Perhaps I should put in more thoughts when introducing someone. I get annoyed and obviously not very impressed too when people introduced me wrongly. ('Hey, meet Christin----a.' -_-"" )

Your introduction is your first impression, the first moment with this new person, who could possible unveil a completely different phase of your life. One wrong step and that's probably the end of the story. (Unless you are obliged to meet each other every day.)
How would you like to be introduced? How do you usually introduce a person to another friend?

Wednesday, October 8, 2014

Start of third year!

homemade cappucino to start off the day! I am a third year. 

Remember when I first started this blog I haven't even got a clue how Cambridge is like? I haven't even been in the UK before at that stage! And look at me now...all full of wisdom, of a third year. (better than a first year :P)  Time really flies. Looking back, I couldn't be grateful enough for the family and friends that have supported me through. Those that are far away offered their ears (and their videocall), sacrificed their sleep just to listen to my rants; and my fellow cantabs here have been nothing short of amazing in supporting each other in any possible way. *melts* 

I used to hate this place very much. And my level of hatred towards this place usually escalates to the peak during Easter, when the Tripos/finals are super near. I think I will be used to the exam stress this year. Oh wait, no. I will still scream, rant, cry and act out all kinds of drama, but a note to self, that too, shall pass. 

Anyway, while everyone is still happily soaking in their last day of break before the term starts tomorrow and the freshers, happily being lost and confused all the time at Sidney Street, I...being a Pathology NatSci this year, have already started working in the lab since yesterday. 2 holi-days short. 

(Yes, medics in Cambridge get a break from being a hectic, mad medic in the third year, by doing some other courses of our liking. pheww... and I heard we are paying NatSci's tuition fee which is wayyy cheaper than medics' one this year.) 

It is not a bad thing I guess. I am currently working in Dr Ajioka's lab with 2 phd students. I met one of them yesterday, and we went full force immediately, literally. Because there wasn't a desk space for me in the lab yet so 2 of us had to move drawers and machines around to clear a corner for me. What a warming-up!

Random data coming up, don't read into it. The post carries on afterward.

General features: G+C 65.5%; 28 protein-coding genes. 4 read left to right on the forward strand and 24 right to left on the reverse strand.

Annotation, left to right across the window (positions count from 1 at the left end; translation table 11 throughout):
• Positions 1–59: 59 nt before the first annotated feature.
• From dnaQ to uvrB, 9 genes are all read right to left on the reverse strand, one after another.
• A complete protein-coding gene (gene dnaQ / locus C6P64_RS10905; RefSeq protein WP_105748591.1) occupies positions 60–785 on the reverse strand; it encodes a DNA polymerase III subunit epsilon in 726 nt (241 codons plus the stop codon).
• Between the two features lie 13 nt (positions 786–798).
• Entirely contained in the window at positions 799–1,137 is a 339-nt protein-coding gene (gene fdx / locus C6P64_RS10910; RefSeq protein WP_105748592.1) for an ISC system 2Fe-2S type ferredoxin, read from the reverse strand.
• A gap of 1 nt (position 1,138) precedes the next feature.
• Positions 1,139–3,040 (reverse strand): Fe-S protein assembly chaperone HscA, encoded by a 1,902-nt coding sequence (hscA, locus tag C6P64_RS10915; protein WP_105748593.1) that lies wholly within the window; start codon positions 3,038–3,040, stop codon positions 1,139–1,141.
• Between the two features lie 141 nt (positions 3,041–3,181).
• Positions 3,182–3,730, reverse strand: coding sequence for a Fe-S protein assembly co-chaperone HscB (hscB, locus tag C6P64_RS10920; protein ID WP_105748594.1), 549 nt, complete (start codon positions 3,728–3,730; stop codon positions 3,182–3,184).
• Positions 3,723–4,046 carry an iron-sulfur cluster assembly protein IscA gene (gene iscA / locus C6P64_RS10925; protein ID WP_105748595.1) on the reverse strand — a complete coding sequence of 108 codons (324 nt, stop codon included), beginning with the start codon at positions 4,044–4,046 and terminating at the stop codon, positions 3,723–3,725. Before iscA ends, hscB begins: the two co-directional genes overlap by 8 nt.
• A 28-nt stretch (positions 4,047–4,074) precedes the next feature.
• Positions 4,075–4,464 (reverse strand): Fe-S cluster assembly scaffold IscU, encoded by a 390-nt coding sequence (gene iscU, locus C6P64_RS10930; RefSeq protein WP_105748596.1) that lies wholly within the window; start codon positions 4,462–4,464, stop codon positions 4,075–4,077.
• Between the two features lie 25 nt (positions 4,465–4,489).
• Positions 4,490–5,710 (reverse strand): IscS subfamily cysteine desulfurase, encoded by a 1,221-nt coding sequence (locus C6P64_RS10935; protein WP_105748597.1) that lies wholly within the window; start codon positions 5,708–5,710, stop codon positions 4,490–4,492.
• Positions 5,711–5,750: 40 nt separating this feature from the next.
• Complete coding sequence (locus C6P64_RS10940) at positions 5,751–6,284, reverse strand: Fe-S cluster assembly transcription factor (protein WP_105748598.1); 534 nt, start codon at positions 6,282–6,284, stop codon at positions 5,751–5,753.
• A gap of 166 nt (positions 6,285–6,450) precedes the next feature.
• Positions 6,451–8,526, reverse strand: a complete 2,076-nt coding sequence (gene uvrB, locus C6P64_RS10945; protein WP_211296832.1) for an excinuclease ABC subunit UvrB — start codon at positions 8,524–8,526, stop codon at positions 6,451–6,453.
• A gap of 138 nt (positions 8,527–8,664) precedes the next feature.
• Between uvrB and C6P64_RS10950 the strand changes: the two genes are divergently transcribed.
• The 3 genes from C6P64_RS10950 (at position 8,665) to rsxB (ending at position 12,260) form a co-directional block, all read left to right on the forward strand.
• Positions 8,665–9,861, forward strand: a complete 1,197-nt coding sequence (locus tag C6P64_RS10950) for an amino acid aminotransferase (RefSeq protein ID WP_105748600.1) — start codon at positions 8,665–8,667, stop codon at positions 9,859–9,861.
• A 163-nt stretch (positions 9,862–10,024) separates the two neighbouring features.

And guess what I'm working on this year? Exploding bacteria. Yes, we are trying to explode bacteria as uniformly and optimally as possible.  Why on earth would anyone want to do that? I thought so too initially. 

 Displaying photo.JPG
But it isn't as easy as exploding bacteria! My project aims to mutate the viruses which infect bacteria = bacteriophage, so they can infect the bacteria and incorporate their genes into the bacteria to make the bacteria burst more synchronously. No, I won't make a virus that causes a catastrophe as in The Dawn of the Planet of the Ape. It's a virus that infects bacteria, not.human.plants.animals. 

There are many applications to this idea if I manage to come up with a very simple, elegant method within these 2 terms. But the bigger implication is, we can then use the same method to increase the yield of any protein/product we desire from bacteria and to enable one species of bacteria to produce proteins which can only be produced by another species. This includes antibiotics, rare proteins etc. So yea, that's my academic part of the year, aside from the usual but MUCH LESS lectures and supervisions for the year. *twirls* 

As for the ECA part, I am embarking on a fresh, new, daunting journey with a new organization - Malaysian Medics International. I guess it is daunting for everyone on the committee but very very exciting at the same time. I am suppose to work on the finance and sponsorship *with zero experience*. Grabbed this opportunity because it is a chance to learn new things apart from the human body. We are preparing a series of very new, exciting and most importantly, USEFUL events for this whole year and the next summer, so if you are a Malaysian Medic studying in any university in the world, do like our page on facebook - Malaysian Medics International UK for updates. :) 

Ok, time to head to the lab to burst more bacteria!